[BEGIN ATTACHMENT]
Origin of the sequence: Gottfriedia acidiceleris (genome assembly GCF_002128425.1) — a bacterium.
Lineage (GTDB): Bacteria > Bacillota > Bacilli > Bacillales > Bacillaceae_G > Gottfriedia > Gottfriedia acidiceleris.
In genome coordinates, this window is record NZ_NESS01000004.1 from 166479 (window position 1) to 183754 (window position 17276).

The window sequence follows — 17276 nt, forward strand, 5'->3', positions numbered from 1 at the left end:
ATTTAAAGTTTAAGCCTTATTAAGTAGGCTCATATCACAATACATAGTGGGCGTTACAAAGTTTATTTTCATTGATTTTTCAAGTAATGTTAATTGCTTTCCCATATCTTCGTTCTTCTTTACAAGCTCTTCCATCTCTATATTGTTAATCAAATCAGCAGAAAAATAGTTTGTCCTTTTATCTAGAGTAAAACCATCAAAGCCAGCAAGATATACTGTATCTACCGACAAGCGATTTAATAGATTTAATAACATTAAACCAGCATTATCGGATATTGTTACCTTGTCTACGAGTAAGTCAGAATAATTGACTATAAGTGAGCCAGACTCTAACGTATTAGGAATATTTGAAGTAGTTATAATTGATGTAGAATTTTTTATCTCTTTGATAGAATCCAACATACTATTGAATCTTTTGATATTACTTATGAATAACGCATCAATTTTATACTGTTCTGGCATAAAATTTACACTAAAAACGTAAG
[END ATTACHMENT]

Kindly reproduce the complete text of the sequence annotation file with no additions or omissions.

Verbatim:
Origin of the sequence: Gottfriedia acidiceleris (genome assembly GCF_002128425.1) — a bacterium.
Lineage (GTDB): Bacteria > Bacillota > Bacilli > Bacillales > Bacillaceae_G > Gottfriedia > Gottfriedia acidiceleris.
In genome coordinates, this window is record NZ_NESS01000004.1 from 166479 (window position 1) to 183754 (window position 17276).

The window sequence follows — 17276 nt, forward strand, 5'->3', positions numbered from 1 at the left end:
ATTTAAAGTTTAAGCCTTATTAAGTAGGCTCATATCACAATACATAGTGGGCGTTACAAAGTTTATTTTCATTGATTTTTCAAGTAATGTTAATTGCTTTCCCATATCTTCGTTCTTCTTTACAAGCTCTTCCATCTCTATATTGTTAATCAAATCAGCAGAAAAATAGTTTGTCCTTTTATCTAGAGTAAAACCATCAAAGCCAGCAAGATATACTGTATCTACCGACAAGCGATTTAATAGATTTAATAACATTAAACCAGCATTATCGGATATTGTTACCTTGTCTACGAGTAAGTCAGAATAATTGACTATAAGTGAGCCAGACTCTAACGTATTAGGAATATTTGAAGTAGTTATAATTGATGTAGAATTTTTTATCTCTTTGATAGAATCCAACATACTATTGAATCTTTTGATATTACTTATGAATAACGCATCAATTTTATACTGTTCTGGCATAAAATTTACACTAAAAACGTAAG